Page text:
Two British smugglers were hit with lengthy jail sentences after a sniffer dog discovered £10.2 million ($13.4 million) worth of cannabis hidden in rabbit hay in their truck. Mark Owens and Paul Seabrook were both handed nine years behind bars after being convicted of conspiring to supply cannabis.

The truck was pulled over on the Dartford Crossing between Essex and Kent back in 2016, but Owens and Seabrook have only just been sentenced. Owens pleaded guilty and Seabrook was found guilty via a trial, and Kent Police praised Sonny the sniffer dog for the discovery.

Many police forces in the UK turn a blind eye to cannabis, leading many to dub it “decriminalization by stealth”. Neil McKeganey, director of the Centre for Drug Misuse Research, calls it a “de facto criminalization” and claims police “could not be less interested” in marijuana. Durham Police has gone public to say it no longer targets cannabis users and small growers. But the lengthy sentences handed down to Owens and Seabrook show just how seriously the British authorities take industrial-scale supply.

“We are committed to targeting the organized groups who believe the law does not apply to them and who put their own financial interests above all else,” said Detective Inspector James Derham of Kent Police. He added that he hopes the conviction shows that the force is “committed and equipped to tackling organized crime groups across the county and beyond”.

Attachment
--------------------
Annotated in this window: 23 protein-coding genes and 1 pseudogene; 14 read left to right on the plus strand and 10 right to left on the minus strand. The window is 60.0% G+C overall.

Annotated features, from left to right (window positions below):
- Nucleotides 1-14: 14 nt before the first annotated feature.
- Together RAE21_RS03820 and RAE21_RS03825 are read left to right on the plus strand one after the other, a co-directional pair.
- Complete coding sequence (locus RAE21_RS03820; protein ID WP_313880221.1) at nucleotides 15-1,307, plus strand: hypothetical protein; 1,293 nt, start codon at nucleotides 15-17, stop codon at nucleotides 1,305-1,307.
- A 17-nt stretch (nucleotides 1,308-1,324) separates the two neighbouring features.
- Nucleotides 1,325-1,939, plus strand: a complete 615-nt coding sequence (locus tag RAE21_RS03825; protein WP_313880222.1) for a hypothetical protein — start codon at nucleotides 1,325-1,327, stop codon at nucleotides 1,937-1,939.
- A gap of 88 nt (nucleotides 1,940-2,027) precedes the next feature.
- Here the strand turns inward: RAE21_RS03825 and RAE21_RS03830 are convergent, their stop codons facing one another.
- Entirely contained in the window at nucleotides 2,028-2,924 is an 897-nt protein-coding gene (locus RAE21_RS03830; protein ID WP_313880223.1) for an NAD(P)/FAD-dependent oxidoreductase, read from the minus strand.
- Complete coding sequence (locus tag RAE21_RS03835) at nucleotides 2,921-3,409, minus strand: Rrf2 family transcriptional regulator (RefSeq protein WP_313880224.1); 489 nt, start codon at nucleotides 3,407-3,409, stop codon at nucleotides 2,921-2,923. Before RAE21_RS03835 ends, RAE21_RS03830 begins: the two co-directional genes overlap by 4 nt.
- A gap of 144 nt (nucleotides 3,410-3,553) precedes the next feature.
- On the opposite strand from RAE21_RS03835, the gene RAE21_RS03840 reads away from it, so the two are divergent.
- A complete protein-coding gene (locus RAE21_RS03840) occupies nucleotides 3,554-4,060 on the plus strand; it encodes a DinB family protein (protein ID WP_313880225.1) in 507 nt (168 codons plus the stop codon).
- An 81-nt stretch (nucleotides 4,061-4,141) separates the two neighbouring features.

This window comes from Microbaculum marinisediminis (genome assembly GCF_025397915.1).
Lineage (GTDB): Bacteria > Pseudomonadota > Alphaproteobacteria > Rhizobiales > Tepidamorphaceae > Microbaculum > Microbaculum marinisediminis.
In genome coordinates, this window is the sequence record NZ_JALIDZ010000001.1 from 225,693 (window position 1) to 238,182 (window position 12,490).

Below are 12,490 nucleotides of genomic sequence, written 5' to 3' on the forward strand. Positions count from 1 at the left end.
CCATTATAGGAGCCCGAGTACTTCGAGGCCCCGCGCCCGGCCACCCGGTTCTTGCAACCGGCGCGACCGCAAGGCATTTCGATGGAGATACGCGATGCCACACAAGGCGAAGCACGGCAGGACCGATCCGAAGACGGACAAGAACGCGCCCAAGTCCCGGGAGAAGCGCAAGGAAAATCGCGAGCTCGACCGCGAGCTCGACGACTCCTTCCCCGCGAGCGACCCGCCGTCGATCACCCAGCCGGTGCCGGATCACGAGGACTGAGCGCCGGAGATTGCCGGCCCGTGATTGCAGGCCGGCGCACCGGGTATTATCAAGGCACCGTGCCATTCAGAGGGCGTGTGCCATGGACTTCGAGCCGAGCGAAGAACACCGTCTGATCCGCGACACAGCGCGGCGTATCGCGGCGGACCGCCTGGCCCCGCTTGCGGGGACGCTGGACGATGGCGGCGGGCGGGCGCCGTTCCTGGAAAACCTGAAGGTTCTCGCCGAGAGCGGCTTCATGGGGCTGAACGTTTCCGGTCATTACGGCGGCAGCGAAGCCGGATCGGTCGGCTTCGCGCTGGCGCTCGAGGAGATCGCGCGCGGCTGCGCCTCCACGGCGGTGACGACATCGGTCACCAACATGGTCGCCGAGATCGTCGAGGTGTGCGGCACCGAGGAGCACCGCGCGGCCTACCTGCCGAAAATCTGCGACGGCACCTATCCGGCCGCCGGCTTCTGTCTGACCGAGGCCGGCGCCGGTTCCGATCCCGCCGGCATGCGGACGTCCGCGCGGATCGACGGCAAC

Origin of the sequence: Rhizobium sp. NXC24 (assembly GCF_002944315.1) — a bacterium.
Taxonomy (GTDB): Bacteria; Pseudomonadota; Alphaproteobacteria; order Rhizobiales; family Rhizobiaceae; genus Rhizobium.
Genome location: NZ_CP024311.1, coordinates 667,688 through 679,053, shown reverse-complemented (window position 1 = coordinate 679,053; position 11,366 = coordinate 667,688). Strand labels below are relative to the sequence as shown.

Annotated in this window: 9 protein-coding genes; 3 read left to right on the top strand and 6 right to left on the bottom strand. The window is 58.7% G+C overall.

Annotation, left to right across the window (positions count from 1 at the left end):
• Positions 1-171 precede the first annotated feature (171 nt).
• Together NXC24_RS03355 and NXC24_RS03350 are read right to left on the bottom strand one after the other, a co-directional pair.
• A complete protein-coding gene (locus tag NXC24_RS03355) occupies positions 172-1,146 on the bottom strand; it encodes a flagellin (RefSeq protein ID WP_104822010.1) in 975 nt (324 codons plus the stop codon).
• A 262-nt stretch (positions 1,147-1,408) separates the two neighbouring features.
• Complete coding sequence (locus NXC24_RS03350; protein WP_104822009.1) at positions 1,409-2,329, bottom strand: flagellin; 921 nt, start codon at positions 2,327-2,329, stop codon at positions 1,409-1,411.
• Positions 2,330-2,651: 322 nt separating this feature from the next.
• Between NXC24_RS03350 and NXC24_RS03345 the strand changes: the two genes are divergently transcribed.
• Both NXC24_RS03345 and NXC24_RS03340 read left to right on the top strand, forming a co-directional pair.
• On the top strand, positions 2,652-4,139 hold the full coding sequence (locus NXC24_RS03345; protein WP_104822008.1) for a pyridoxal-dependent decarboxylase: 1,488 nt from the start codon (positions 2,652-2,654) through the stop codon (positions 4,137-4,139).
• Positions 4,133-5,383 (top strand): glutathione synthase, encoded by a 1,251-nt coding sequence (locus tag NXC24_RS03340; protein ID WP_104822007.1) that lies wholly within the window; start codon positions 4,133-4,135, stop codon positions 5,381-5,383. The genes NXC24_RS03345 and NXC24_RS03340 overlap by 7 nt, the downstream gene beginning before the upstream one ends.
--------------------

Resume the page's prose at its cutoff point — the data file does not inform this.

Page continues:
It followed news that Essex resident James Brooks was given a 32-month custodial sentence for growing cannabis in his home. He had been given an 18-month suspended sentence at Basildon Crown Court, but the Court of Appeal extended it to a 32-month custodial sentence. The Crown Prosecution mentioned the “devastating effects” drugs have on British communities, and reiterated its pledge to bring offenders to justice.

It all stands in stark contrast to the views of former justice secretary Lord Falconer, who called on the British government to legalize and regulate the supply of cannabis and other drugs. “I know my suggestions will provoke strong protests, but many scientists, doctors, politicians and police officers are coming round to this view,” he said.

CBD oil is legal to sell in the UK, and a special advisory panel is allowed to give the green light for patients to source medicinal cannabis to treat various illnesses. But recreational cannabis use, cultivation and supply are all outlawed for now. Yet the tide appears to be turning and the British government is under increasing pressure to follow Canada’s lead and regulate cannabis in order to cut crime and boost the economy.